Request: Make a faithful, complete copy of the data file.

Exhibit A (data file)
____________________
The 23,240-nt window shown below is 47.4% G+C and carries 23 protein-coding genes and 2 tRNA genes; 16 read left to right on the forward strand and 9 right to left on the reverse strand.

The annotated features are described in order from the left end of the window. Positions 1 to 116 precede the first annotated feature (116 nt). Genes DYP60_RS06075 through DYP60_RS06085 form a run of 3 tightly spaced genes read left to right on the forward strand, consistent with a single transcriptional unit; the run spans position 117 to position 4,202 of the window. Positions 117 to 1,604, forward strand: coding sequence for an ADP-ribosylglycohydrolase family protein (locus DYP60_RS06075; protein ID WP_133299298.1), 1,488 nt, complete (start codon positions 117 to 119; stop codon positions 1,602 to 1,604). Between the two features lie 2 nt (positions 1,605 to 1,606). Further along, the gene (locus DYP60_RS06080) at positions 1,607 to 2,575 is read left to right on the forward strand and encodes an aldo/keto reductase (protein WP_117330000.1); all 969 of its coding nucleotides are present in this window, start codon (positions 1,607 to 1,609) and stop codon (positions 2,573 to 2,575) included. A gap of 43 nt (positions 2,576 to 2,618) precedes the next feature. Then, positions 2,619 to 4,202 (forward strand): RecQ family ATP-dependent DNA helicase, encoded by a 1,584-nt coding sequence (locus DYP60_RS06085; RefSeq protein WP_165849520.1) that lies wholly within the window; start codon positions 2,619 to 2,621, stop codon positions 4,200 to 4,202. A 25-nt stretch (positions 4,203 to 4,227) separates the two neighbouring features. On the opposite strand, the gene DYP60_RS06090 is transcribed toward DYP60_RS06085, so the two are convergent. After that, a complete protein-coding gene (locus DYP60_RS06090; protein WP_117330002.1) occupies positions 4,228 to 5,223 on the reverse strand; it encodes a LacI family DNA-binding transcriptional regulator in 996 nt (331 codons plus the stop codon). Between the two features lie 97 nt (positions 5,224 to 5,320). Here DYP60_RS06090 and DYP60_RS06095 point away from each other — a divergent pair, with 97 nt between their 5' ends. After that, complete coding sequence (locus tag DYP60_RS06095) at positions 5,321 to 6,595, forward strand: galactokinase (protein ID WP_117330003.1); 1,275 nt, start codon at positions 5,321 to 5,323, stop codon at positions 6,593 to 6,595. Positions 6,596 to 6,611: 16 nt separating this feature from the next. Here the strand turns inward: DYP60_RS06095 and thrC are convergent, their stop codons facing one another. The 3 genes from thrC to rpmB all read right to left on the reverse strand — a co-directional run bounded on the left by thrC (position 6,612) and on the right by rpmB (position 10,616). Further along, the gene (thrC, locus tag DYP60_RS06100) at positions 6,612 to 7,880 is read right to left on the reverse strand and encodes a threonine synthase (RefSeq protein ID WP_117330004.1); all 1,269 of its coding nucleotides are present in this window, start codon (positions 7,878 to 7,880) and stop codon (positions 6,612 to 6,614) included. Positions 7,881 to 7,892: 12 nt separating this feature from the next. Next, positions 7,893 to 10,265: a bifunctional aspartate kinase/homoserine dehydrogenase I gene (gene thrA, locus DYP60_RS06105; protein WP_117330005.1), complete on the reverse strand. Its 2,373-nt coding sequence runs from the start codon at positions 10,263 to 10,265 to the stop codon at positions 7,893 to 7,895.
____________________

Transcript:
The 23,240-nt window shown below is 47.4% G+C and carries 23 protein-coding genes and 2 tRNA genes; 16 read left to right on the forward strand and 9 right to left on the reverse strand.

The annotated features are described in order from the left end of the window. Positions 1 to 116 precede the first annotated feature (116 nt). Genes DYP60_RS06075 through DYP60_RS06085 form a run of 3 tightly spaced genes read left to right on the forward strand, consistent with a single transcriptional unit; the run spans position 117 to position 4,202 of the window. Positions 117 to 1,604, forward strand: coding sequence for an ADP-ribosylglycohydrolase family protein (locus DYP60_RS06075; protein ID WP_133299298.1), 1,488 nt, complete (start codon positions 117 to 119; stop codon positions 1,602 to 1,604). Between the two features lie 2 nt (positions 1,605 to 1,606). Further along, the gene (locus DYP60_RS06080) at positions 1,607 to 2,575 is read left to right on the forward strand and encodes an aldo/keto reductase (protein WP_117330000.1); all 969 of its coding nucleotides are present in this window, start codon (positions 1,607 to 1,609) and stop codon (positions 2,573 to 2,575) included. A gap of 43 nt (positions 2,576 to 2,618) precedes the next feature. Then, positions 2,619 to 4,202 (forward strand): RecQ family ATP-dependent DNA helicase, encoded by a 1,584-nt coding sequence (locus DYP60_RS06085; RefSeq protein WP_165849520.1) that lies wholly within the window; start codon positions 2,619 to 2,621, stop codon positions 4,200 to 4,202. A 25-nt stretch (positions 4,203 to 4,227) separates the two neighbouring features. On the opposite strand, the gene DYP60_RS06090 is transcribed toward DYP60_RS06085, so the two are convergent. After that, a complete protein-coding gene (locus DYP60_RS06090; protein WP_117330002.1) occupies positions 4,228 to 5,223 on the reverse strand; it encodes a LacI family DNA-binding transcriptional regulator in 996 nt (331 codons plus the stop codon). Between the two features lie 97 nt (positions 5,224 to 5,320). Here DYP60_RS06090 and DYP60_RS06095 point away from each other — a divergent pair, with 97 nt between their 5' ends. After that, complete coding sequence (locus tag DYP60_RS06095) at positions 5,321 to 6,595, forward strand: galactokinase (protein ID WP_117330003.1); 1,275 nt, start codon at positions 5,321 to 5,323, stop codon at positions 6,593 to 6,595. Positions 6,596 to 6,611: 16 nt separating this feature from the next. Here the strand turns inward: DYP60_RS06095 and thrC are convergent, their stop codons facing one another. The 3 genes from thrC to rpmB all read right to left on the reverse strand — a co-directional run bounded on the left by thrC (position 6,612) and on the right by rpmB (position 10,616). Further along, the gene (thrC, locus tag DYP60_RS06100) at positions 6,612 to 7,880 is read right to left on the reverse strand and encodes a threonine synthase (RefSeq protein ID WP_117330004.1); all 1,269 of its coding nucleotides are present in this window, start codon (positions 7,878 to 7,880) and stop codon (positions 6,612 to 6,614) included. Positions 7,881 to 7,892: 12 nt separating this feature from the next. Next, positions 7,893 to 10,265: a bifunctional aspartate kinase/homoserine dehydrogenase I gene (gene thrA, locus DYP60_RS06105; protein WP_117330005.1), complete on the reverse strand. Its 2,373-nt coding sequence runs from the start codon at positions 10,263 to 10,265 to the stop codon at positions 7,893 to 7,895.